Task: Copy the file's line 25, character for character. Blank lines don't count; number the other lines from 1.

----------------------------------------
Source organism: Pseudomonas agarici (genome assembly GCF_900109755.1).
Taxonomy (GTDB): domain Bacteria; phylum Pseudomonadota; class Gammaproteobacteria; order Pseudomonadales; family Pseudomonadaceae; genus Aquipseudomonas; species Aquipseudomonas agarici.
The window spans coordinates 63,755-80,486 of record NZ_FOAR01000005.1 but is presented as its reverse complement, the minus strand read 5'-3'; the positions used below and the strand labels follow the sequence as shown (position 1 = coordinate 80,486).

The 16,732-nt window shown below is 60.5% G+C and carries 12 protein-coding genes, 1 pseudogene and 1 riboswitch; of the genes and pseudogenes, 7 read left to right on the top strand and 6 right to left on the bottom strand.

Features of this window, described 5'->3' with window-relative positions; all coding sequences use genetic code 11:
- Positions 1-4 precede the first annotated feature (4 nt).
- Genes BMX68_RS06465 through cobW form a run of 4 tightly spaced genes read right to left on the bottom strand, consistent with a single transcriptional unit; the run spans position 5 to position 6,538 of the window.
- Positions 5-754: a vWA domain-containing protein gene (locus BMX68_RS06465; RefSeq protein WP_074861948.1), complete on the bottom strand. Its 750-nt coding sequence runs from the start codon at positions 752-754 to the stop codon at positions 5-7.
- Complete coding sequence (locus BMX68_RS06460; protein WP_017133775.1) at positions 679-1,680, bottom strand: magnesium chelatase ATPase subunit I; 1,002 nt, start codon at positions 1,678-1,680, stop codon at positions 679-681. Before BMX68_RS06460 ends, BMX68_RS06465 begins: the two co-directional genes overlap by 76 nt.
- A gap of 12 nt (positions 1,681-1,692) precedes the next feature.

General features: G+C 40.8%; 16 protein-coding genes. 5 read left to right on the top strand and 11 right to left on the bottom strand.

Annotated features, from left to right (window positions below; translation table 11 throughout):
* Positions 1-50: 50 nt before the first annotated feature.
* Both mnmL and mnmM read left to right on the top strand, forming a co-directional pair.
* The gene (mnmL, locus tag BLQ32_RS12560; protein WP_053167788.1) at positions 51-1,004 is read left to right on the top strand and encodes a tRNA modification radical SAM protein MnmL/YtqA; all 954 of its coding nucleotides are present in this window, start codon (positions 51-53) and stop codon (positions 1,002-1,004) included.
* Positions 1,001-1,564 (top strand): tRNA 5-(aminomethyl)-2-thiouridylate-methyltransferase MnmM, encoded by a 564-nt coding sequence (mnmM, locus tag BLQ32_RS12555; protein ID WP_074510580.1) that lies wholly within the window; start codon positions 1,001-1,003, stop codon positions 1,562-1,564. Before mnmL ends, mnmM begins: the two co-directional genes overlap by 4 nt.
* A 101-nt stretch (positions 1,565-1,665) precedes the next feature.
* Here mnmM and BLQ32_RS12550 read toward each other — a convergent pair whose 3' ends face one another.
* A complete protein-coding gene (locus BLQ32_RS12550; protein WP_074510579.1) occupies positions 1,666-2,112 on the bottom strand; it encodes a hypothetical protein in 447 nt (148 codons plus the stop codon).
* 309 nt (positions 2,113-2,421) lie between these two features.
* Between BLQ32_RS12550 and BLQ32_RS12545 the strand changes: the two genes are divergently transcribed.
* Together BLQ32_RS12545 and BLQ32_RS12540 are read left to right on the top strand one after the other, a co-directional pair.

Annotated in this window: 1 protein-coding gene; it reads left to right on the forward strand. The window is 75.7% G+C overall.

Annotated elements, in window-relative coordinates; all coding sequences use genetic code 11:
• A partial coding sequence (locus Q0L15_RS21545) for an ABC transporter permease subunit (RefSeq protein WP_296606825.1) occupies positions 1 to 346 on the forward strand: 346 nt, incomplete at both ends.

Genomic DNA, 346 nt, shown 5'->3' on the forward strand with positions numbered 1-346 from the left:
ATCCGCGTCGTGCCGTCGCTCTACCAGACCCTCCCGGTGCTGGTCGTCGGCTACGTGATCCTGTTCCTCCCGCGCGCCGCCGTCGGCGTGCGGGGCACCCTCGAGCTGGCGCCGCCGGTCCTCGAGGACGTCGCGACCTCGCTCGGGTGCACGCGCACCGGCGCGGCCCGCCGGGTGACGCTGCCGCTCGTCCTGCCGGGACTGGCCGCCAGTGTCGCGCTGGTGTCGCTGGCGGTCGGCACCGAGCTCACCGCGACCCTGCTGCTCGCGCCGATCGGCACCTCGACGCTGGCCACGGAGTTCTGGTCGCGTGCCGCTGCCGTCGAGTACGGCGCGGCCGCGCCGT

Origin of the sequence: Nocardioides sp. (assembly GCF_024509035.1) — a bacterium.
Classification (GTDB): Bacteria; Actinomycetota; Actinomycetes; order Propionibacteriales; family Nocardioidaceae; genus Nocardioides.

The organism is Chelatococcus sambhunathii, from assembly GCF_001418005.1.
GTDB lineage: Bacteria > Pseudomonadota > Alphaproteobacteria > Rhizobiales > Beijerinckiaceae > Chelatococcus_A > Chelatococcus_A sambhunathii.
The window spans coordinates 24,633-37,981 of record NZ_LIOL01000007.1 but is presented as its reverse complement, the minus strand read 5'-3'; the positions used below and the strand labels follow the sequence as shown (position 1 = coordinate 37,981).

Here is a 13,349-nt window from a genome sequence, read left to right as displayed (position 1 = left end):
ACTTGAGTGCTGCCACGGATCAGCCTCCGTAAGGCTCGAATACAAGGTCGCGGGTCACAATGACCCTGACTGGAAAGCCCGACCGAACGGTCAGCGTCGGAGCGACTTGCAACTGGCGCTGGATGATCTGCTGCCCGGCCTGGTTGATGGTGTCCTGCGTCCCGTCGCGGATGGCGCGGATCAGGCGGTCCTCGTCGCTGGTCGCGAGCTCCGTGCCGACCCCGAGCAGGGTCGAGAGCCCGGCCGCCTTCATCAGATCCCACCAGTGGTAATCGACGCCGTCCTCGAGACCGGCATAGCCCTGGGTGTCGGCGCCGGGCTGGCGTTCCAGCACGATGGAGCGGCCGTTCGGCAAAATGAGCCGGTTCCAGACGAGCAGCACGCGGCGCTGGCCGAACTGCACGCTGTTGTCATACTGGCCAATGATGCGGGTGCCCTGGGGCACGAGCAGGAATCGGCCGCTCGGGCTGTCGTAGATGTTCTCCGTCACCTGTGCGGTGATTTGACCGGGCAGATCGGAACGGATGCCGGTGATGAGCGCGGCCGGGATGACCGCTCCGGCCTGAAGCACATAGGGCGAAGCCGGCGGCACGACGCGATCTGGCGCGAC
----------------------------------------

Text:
• A partial coding sequence (locus Q0L15_RS21545) for an ABC transporter permease subunit (RefSeq protein WP_296606825.1) occupies positions 1 to 346 on the forward strand: 346 nt, incomplete at both ends.